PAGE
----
Rojas added that the Farm Bureau is already planning a Spray Safe event specifically to address the concerns of Shafter residents and provide this needed education.
Taylor Roschen, a regulatory affairs director for the California Farm Bureau Federation, said the pilot, the notification system and other DPR actions on 1,3-D send a false signal that the traditional regulatory process does not work and the rules are ineffective, adding that farmers should be at the table on this.
“We need to have earnest engagement of the farming community,” she said. “Not one or two meetings to see if something that works on a pilot setting is scalable to our 400 different commodities in California.”
Matthew Allen, who directs legislative affairs for the Western Growers Association, echoed that comment, adding that growers have been carefully following the DPR label on 1,3-D and guidance from the county ag commissioners.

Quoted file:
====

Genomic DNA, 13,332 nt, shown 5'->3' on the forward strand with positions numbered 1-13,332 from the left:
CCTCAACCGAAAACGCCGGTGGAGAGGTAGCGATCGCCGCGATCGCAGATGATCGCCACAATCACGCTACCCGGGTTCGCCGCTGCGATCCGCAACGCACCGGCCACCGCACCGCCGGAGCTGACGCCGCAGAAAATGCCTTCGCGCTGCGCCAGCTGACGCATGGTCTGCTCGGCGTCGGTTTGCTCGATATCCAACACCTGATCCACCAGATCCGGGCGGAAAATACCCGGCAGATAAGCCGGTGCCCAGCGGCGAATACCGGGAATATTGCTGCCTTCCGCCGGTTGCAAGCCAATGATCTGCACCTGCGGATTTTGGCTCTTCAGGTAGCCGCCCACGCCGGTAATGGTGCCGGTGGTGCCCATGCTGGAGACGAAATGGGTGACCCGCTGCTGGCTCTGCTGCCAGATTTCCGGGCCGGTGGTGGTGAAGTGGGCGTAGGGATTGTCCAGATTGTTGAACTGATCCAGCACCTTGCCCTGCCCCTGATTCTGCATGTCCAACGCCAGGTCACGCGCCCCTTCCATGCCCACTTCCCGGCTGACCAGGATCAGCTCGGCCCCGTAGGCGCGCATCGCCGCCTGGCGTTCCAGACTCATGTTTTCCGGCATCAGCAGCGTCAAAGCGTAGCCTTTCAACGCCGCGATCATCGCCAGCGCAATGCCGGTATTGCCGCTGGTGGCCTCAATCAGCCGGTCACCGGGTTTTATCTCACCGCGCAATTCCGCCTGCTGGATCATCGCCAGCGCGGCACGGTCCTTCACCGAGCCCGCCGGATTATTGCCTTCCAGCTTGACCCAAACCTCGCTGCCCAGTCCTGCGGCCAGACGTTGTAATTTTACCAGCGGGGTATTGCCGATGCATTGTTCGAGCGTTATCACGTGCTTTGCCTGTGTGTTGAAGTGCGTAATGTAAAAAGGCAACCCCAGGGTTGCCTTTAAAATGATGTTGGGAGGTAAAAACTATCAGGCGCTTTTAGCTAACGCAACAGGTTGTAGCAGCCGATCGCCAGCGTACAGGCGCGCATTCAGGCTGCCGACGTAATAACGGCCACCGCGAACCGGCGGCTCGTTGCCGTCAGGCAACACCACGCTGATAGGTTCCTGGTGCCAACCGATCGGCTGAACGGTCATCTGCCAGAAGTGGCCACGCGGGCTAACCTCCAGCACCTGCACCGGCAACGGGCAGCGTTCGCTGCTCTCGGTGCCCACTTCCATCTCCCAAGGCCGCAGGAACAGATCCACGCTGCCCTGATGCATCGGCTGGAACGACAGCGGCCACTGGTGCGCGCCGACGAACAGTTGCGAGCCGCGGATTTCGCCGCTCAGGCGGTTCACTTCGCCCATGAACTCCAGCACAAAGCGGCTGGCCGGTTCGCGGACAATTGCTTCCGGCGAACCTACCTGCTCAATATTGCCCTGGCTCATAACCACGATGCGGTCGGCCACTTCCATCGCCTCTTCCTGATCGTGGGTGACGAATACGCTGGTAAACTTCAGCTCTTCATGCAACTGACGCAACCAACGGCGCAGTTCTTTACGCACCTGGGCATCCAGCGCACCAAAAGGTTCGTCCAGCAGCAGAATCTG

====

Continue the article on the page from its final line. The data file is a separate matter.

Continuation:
Fresno PCA Jeff Rasmussen said the state’s actions undermine his own consistent and meaningful discussions with the local community, in which he engages everyone “to get to know their neighbors.”
“The people farming and the residents should have those discussions and come up with those local solutions,” he said.
Rasmussen also called DPR and the UC IPM Program “the true heroes” in having reduced pesticide use over the years and changing the farming culture. But he cautioned these tools are still needed for both conventional and organic farming.
Allen Butterfield, a farmer, PCA and crop advisor, worried about a larger trend of taking more agricultural tools away.
“If you can imagine trying to build your house without hammers or nails, it's the same exact situation for the farmers,” he said.
Butterfield added that deeper injections for 1,3-D would not get rid of the devastating nematodes that live six inches deep.